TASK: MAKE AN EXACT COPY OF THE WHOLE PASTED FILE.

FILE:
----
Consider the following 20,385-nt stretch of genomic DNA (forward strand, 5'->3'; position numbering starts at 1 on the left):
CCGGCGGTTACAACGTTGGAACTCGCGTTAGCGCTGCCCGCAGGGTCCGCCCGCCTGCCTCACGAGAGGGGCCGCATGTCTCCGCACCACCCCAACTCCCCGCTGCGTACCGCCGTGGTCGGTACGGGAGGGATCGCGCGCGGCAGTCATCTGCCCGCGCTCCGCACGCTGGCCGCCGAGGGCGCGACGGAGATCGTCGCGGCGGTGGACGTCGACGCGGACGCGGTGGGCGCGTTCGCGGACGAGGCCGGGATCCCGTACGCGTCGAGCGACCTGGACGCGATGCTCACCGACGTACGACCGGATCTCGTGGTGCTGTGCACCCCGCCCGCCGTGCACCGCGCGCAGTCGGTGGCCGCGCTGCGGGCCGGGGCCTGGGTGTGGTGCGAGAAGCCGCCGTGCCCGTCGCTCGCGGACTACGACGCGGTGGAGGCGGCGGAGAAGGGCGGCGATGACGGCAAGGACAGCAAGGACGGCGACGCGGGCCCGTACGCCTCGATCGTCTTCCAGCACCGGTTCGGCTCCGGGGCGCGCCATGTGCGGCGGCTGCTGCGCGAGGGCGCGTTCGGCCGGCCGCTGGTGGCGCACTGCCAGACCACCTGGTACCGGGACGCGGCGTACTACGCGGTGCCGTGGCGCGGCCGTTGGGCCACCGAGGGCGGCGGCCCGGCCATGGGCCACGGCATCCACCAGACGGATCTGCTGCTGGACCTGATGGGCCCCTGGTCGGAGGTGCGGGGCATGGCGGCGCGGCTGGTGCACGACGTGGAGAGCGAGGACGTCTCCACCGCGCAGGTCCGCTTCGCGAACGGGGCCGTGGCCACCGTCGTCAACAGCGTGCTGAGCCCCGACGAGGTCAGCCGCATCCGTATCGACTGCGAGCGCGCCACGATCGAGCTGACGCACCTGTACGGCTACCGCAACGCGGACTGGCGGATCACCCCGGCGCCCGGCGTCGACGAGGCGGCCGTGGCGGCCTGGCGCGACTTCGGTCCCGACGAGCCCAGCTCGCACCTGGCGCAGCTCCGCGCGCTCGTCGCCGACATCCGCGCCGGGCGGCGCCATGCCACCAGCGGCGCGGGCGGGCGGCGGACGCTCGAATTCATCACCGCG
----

Consider the following 20,385-nt stretch of genomic DNA (forward strand, 5'->3'; position numbering starts at 1 on the left):
CCGGCGGTTACAACGTTGGAACTCGCGTTAGCGCTGCCCGCAGGGTCCGCCCGCCTGCCTCACGAGAGGGGCCGCATGTCTCCGCACCACCCCAACTCCCCGCTGCGTACCGCCGTGGTCGGTACGGGAGGGATCGCGCGCGGCAGTCATCTGCCCGCGCTCCGCACGCTGGCCGCCGAGGGCGCGACGGAGATCGTCGCGGCGGTGGACGTCGACGCGGACGCGGTGGGCGCGTTCGCGGACGAGGCCGGGATCCCGTACGCGTCGAGCGACCTGGACGCGATGCTCACCGACGTACGACCGGATCTCGTGGTGCTGTGCACCCCGCCCGCCGTGCACCGCGCGCAGTCGGTGGCCGCGCTGCGGGCCGGGGCCTGGGTGTGGTGCGAGAAGCCGCCGTGCCCGTCGCTCGCGGACTACGACGCGGTGGAGGCGGCGGAGAAGGGCGGCGATGACGGCAAGGACAGCAAGGACGGCGACGCGGGCCCGTACGCCTCGATCGTCTTCCAGCACCGGTTCGGCTCCGGGGCGCGCCATGTGCGGCGGCTGCTGCGCGAGGGCGCGTTCGGCCGGCCGCTGGTGGCGCACTGCCAGACCACCTGGTACCGGGACGCGGCGTACTACGCGGTGCCGTGGCGCGGCCGTTGGGCCACCGAGGGCGGCGGCCCGGCCATGGGCCACGGCATCCACCAGACGGATCTGCTGCTGGACCTGATGGGCCCCTGGTCGGAGGTGCGGGGCATGGCGGCGCGGCTGGTGCACGACGTGGAGAGCGAGGACGTCTCCACCGCGCAGGTCCGCTTCGCGAACGGGGCCGTGGCCACCGTCGTCAACAGCGTGCTGAGCCCCGACGAGGTCAGCCGCATCCGTATCGACTGCGAGCGCGCCACGATCGAGCTGACGCACCTGTACGGCTACCGCAACGCGGACTGGCGGATCACCCCGGCGCCCGGCGTCGACGAGGCGGCCGTGGCGGCCTGGCGCGACTTCGGTCCCGACGAGCCCAGCTCGCACCTGGCGCAGCTCCGCGCGCTCGTCGCCGACATCCGCGCCGGGCGGCGCCATGCCACCAGCGGCGCGGGCGGGCGGCGGACGCTCGAATTCATCACCGCG